"It wasn't that I didn't hustle -- I can promise you that," Aviles insisted after the Indians' 6-4 defeat to the Rangers in the opener of this four-game series. "You've been around me enough to know that that's the last thing I'm going to do."
Aviles said an injured toe -- hurt during an ill-fated trip to the hotel bathroom in the middle of the night -- was the culprit.
The play was glaring for a couple of reasons.
First and foremost, it seemed uncharacteristic for Aviles -- one of the vocal leaders inside Cleveland's clubhouse and an important role player -- to not run hard up the line. Second, the inning-ending groundout was magnified because the Indians lost a close game due to one bad inning from starter Trevor Bauer and one bad pitch from lefty Marc Rzepczynski.
The loss, which snapped Cleveland's season-high winning streak at six games and continued the club's season-long road woes, was not on the shoulders of Aviles. The missteps on the mound, combined with a couple missed chances against Texas righty Yu Darvish, paved the way for the Tribe's trip to the loss column.
"We had an opportunity," Indians manager Terry Francona said. "[Darvish] made some really good pitches."
After Darvish's bowed out following seven innings, the Indians had another chance in the eighth inning. With the Rangers clinging to a 5-4 lead, Santana drew a one-out walk against reliever Jason Frasor. Aviles then chopped a pitch from the right-hander up the middle, where Andrus gloved the ball and stepped on second base.
Santana slid into the bag and crashed into Andrus, nearly toppling the shortstop. Their collision led to a spin from Andrus, who noticed that Aviles had not made it that far up the first-base line. Andrus' second attempt at a throw was on target and easily beat Cleveland's third baseman.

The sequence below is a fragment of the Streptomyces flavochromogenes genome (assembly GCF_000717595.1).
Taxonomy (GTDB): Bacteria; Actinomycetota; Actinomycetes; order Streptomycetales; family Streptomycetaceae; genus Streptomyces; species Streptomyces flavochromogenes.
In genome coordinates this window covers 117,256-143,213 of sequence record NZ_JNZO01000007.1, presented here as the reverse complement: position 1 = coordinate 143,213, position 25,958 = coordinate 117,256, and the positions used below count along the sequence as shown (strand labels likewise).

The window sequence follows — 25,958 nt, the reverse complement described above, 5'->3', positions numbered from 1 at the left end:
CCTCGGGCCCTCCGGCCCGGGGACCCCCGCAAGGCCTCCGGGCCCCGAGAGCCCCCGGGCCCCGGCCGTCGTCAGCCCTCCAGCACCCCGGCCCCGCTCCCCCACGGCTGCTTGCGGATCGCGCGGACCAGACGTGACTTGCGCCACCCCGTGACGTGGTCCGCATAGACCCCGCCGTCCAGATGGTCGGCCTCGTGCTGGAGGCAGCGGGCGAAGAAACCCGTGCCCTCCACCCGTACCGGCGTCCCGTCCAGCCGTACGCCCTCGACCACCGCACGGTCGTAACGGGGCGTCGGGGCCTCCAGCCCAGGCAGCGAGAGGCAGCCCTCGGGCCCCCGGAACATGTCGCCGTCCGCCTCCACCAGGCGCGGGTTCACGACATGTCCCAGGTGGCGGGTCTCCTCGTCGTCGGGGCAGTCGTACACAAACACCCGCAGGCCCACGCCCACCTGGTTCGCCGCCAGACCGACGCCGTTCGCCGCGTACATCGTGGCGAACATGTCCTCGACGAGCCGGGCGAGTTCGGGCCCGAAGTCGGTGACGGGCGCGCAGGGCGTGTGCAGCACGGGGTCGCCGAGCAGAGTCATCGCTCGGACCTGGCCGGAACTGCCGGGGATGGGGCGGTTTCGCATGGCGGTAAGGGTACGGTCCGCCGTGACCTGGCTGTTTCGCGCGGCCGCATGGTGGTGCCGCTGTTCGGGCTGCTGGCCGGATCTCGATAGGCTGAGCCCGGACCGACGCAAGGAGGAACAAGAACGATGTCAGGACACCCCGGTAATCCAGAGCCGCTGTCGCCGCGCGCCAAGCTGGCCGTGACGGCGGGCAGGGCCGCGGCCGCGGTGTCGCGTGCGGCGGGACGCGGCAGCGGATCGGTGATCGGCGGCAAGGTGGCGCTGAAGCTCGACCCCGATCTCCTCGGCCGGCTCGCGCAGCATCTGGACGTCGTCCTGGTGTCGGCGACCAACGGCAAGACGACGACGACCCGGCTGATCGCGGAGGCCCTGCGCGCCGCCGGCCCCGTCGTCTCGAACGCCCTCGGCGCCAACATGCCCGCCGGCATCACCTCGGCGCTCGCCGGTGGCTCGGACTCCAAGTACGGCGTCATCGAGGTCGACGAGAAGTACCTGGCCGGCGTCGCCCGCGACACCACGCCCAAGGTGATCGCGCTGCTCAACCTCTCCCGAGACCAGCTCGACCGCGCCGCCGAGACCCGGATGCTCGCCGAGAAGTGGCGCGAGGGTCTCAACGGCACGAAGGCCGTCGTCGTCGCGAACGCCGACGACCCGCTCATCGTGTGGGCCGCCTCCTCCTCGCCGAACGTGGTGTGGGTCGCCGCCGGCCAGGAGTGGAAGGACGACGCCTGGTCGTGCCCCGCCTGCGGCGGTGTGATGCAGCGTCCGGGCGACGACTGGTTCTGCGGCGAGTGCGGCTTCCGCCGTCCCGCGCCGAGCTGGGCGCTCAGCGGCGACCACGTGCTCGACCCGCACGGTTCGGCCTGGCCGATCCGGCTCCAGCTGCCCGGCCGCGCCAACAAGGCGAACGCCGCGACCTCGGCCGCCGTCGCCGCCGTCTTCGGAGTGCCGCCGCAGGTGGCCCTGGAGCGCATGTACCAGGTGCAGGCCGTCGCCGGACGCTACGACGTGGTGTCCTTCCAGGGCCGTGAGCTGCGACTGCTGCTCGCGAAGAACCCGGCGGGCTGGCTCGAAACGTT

"I want to show everybody that I have a really good ballerina move," Andrus quipped. "No, I mean I was about to jump and throw the ball while I was jumping, and I saw the guy actually he didn't hustle. He didn't try to rush to get to first base. I knew that I still had a lot of chance."
Even Francona thought Aviles' slow jog to first base was the result of frustration.
"I think he kind of assumed [it was a double play], because it was hit right at the bag," Francona said. "That's unfortunate, because that's not him. It won't happen again. It is unfortunate and he's probably kicking himself more than anybody."
Aviles was definitely upset, but he wanted to be clear about what happened.
"I stubbed my toe last night and couldn't run," Aviles said. "I'm not even going to lie about it. I'm not going to sit here and say I was just mad. I've hit into a bunch of double plays in my life. I'm going to keep hitting into double plays, because that's just how this game is. It had nothing to do with me not running hard. I wanted to go, but it just wasn't there.
"Anybody that knows me knows that I run hard. Most of it is completely out of anger that I did hit the ground ball. But, in that situation, I wanted to go. My toe just wouldn't bend."
In the ninth inning, Texas closer Joakim Soria handled the top of the Tribe's order to collect his 13th save, sending the Indians to their 20th loss in 29 road games this year.
Darvish (6-2), who allowed four runs for only the second time in 11 starts this season, picked up the win for Texas. Cleveland struck for three runs in the third inning on a home run by Lonnie Chisenhall and added one more in the fourth courtesy of a solo shot from Asdrubal Cabrera. Overall, though, the Indians went 1-for-10 with runners in scoring position on the night.
Bauer also gave up four runs, but all in the second inning. Rangers second baseman Rougned Odor capped off that outburst with a two-run home run that sailed into the right-field seats. Following that blast, Cleveland's starter cruised through 15 consecutive hitters without relinquishing a hit before Francona handed the ball to Rzepczynski with one out in the seventh.
"He still competed," Francona said of Bauer. "Except for the inning where he ran into trouble, he kept them off the board. Now, if you're giving up four in an inning, especially when a guy like Darvish is pitching, is a lot to come back from."
Francona turned to Rzepczynski in the seventh because the left-handed-hitting Leonys Martin was due to hit, followed by Michael Choice, who had a .191 average against lefties going into the night. Rzepczynski struck out Martin, but then watched Choice ambush a first-pitch sinker for a laser shot to right that put Texas up for good.
"It was just a sinker that didn't sink," Rzepczynski said. "The ballpark here, the ball has a pretty good chance of carrying to right. It was a line drive that went out."
As for Aviles, he hopes his right foot issue will not happen again.
"I'm not trying to make an excuse. I'm not trying to do any of that," Aviles said. "I didn't not run because I didn't want to. Not in that situation. Not even in the first inning down 10. That's not me."